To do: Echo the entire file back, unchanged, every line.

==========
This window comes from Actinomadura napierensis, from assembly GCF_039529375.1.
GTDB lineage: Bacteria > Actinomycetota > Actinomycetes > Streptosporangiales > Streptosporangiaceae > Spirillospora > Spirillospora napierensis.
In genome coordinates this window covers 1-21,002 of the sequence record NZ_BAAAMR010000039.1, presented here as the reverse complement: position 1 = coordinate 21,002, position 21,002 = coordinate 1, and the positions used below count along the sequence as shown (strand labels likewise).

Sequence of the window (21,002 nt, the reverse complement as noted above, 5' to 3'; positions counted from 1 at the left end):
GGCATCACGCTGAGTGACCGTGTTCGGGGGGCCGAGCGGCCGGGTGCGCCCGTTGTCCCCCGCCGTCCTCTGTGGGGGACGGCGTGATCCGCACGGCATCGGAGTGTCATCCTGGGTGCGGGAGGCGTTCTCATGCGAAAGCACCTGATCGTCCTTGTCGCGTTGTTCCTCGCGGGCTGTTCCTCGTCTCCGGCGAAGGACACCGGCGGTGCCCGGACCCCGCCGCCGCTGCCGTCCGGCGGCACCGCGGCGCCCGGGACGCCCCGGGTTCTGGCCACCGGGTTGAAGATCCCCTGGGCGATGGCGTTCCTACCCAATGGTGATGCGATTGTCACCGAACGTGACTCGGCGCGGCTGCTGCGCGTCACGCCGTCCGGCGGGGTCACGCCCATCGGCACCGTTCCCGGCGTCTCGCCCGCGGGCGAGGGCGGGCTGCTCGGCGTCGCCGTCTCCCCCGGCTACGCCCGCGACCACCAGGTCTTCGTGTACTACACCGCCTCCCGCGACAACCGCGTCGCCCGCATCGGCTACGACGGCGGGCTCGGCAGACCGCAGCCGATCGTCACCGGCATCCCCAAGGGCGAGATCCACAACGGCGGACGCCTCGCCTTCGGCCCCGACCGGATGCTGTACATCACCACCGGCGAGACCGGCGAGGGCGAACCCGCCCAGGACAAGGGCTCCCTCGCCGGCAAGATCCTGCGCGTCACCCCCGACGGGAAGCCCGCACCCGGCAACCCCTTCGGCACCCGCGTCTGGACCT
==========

This window comes from Actinomadura napierensis, from assembly GCF_039529375.1.
GTDB lineage: Bacteria > Actinomycetota > Actinomycetes > Streptosporangiales > Streptosporangiaceae > Spirillospora > Spirillospora napierensis.
In genome coordinates this window covers 1-21,002 of the sequence record NZ_BAAAMR010000039.1, presented here as the reverse complement: position 1 = coordinate 21,002, position 21,002 = coordinate 1, and the positions used below count along the sequence as shown (strand labels likewise).

Sequence of the window (21,002 nt, the reverse complement as noted above, 5' to 3'; positions counted from 1 at the left end):
GGCATCACGCTGAGTGACCGTGTTCGGGGGGCCGAGCGGCCGGGTGCGCCCGTTGTCCCCCGCCGTCCTCTGTGGGGGACGGCGTGATCCGCACGGCATCGGAGTGTCATCCTGGGTGCGGGAGGCGTTCTCATGCGAAAGCACCTGATCGTCCTTGTCGCGTTGTTCCTCGCGGGCTGTTCCTCGTCTCCGGCGAAGGACACCGGCGGTGCCCGGACCCCGCCGCCGCTGCCGTCCGGCGGCACCGCGGCGCCCGGGACGCCCCGGGTTCTGGCCACCGGGTTGAAGATCCCCTGGGCGATGGCGTTCCTACCCAATGGTGATGCGATTGTCACCGAACGTGACTCGGCGCGGCTGCTGCGCGTCACGCCGTCCGGCGGGGTCACGCCCATCGGCACCGTTCCCGGCGTCTCGCCCGCGGGCGAGGGCGGGCTGCTCGGCGTCGCCGTCTCCCCCGGCTACGCCCGCGACCACCAGGTCTTCGTGTACTACACCGCCTCCCGCGACAACCGCGTCGCCCGCATCGGCTACGACGGCGGGCTCGGCAGACCGCAGCCGATCGTCACCGGCATCCCCAAGGGCGAGATCCACAACGGCGGACGCCTCGCCTTCGGCCCCGACCGGATGCTGTACATCACCACCGGCGAGACCGGCGAGGGCGAACCCGCCCAGGACAAGGGCTCCCTCGCCGGCAAGATCCTGCGCGTCACCCCCGACGGGAAGCCCGCACCCGGCAACCCCTTCGGCACCCGCGTCTGGACCT